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[2023-July-18] WG2: Webinar on ISSB Inaugural Sustainability Disclosure Standards

On July 18, 2023, the GIP Working Group on Climate and Environmental Information Disclosure organized a webinar, titled "ISSB Inaugural Sustainability Disclosure Standards," in collaboration with the Beijing Institute of Finance and Sustainability (IFS), the China-UK Financial Institution Sustainability Disclosure Pilot, and the Global Green Finance Leadership Program (GFLP). This webinar was actively attended by nearly 300 participants from China and abroad.


The International Sustainability Standards Board (ISSB) officially released two sets of disclosure standards in June 2023: IFRS S1 (General Requirements for Disclosure of Sustainability-related Financial Information) and IFRS S2 (Climate-related Disclosures). These standards set a global baseline for sustainability-related disclosure. The focus of the webinar was to elaborate on the core concepts of these two standards and discuss their potential implications and challenges for financial institutions.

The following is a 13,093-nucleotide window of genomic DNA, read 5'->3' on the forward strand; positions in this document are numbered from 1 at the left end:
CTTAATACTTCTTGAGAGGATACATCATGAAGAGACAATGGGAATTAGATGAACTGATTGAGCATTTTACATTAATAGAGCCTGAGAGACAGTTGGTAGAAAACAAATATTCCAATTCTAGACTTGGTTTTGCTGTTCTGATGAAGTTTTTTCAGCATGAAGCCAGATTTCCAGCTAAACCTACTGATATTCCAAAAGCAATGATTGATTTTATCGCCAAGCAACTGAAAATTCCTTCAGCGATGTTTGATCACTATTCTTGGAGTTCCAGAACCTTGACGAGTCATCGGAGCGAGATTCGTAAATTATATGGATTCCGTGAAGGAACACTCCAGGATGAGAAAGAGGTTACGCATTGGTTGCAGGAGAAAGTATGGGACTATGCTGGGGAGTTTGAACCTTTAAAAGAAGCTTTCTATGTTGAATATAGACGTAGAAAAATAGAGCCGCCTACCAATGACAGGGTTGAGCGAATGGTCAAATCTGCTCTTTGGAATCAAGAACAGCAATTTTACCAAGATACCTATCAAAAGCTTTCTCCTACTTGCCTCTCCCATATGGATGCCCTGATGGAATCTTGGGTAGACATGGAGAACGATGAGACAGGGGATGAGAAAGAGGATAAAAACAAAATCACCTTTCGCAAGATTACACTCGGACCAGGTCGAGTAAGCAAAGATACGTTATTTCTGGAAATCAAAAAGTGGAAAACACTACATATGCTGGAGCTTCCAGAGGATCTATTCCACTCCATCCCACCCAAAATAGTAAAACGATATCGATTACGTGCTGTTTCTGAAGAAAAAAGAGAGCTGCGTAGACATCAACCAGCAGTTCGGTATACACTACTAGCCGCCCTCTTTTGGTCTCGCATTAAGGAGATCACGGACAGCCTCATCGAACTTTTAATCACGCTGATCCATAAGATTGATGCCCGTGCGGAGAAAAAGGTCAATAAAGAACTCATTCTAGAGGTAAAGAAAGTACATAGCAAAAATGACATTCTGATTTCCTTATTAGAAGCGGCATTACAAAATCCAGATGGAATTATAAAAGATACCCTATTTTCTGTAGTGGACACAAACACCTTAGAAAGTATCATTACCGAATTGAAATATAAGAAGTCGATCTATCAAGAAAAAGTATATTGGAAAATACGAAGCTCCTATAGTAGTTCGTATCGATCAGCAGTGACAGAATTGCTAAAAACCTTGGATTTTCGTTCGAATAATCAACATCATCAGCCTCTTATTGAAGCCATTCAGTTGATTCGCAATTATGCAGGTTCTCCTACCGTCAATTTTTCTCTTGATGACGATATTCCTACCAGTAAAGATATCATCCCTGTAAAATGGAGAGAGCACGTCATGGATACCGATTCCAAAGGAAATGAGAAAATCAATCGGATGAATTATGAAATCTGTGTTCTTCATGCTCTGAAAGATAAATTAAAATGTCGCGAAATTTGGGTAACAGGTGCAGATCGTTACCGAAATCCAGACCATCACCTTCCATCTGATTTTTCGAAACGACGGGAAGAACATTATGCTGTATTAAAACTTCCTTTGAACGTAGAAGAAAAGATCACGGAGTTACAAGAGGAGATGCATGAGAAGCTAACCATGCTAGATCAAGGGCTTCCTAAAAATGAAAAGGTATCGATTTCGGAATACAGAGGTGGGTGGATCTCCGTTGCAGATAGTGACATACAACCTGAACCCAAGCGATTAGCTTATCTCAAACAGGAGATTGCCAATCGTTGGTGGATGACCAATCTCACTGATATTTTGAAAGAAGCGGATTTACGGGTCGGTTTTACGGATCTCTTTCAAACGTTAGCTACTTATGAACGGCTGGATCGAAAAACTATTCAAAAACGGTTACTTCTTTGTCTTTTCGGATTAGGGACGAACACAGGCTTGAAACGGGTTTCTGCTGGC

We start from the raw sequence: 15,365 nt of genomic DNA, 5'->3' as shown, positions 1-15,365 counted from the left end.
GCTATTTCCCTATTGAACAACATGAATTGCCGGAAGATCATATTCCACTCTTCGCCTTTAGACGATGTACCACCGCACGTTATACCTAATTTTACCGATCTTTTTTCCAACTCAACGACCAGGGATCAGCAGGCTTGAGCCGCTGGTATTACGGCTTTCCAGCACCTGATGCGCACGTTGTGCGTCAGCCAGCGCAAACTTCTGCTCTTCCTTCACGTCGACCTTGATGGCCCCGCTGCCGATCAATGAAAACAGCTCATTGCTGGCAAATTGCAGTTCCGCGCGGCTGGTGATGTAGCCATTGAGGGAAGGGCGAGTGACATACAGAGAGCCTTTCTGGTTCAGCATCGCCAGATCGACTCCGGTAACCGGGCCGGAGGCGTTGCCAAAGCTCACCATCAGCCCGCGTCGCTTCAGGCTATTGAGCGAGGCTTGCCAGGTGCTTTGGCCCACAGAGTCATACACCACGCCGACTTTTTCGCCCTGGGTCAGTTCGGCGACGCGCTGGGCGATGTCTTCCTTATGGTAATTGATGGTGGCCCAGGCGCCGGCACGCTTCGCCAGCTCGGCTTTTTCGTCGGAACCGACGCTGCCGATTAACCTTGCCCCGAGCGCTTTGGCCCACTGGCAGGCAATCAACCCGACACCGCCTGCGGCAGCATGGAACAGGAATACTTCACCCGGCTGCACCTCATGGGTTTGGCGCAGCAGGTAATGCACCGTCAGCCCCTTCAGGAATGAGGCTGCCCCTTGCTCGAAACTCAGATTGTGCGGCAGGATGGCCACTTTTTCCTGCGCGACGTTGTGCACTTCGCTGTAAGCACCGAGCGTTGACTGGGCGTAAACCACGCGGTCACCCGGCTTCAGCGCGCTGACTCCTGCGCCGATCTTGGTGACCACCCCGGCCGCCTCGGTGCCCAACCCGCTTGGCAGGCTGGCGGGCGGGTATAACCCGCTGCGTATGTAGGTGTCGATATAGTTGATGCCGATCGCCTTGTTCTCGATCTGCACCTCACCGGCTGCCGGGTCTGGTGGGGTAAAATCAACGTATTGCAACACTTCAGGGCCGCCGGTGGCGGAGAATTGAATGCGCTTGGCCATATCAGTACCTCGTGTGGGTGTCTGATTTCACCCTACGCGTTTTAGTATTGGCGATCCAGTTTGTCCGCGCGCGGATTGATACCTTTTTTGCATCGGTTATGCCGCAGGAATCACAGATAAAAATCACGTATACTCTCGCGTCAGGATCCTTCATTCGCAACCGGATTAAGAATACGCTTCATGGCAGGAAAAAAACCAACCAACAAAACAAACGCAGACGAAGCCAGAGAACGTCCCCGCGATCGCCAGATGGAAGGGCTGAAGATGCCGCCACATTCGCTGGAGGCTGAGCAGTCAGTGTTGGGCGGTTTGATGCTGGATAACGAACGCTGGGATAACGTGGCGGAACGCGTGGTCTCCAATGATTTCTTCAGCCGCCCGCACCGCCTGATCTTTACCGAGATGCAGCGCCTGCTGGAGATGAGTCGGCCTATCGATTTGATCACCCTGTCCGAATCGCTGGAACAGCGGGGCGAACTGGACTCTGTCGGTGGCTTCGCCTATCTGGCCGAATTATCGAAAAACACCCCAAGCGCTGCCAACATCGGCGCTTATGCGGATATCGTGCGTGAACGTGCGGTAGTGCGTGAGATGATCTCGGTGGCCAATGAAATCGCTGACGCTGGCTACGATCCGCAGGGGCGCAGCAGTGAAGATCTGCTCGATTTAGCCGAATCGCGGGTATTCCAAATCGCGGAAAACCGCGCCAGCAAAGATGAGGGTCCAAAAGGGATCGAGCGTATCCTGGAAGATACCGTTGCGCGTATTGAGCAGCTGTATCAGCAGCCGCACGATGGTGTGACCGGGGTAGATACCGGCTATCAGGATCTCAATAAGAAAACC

In his welcome remarks, Dr. MA Jun, Chairman of China Green Finance Committee and Co-chair of the GIP Steering Committee, underlined the crucial role of information disclosure in sustainable finance. He highlighted the broad support that the ISSB has received from the G20. 


Dr. MA pointed out that financial institutions still face some challenges in information disclosure and need to strengthen their capacity in various aspects, including carbon emission accounting, scenario analysis and stress testing for climate risks, as well as transition planning and implementation. However, he also emphasized the significant advantages that effective information disclosure can bring, such as improving reputation, attracting sustainability-oriented investors, and reducing regulatory risks. 


Dr. MA mentioned that Hong Kong may take the lead in implementing the ISSB standards, which can imply new regulatory requirements for Mainland Chinese enterprises listed in Hong Kong and generate a ripple effect on other enterprises and financial institutions.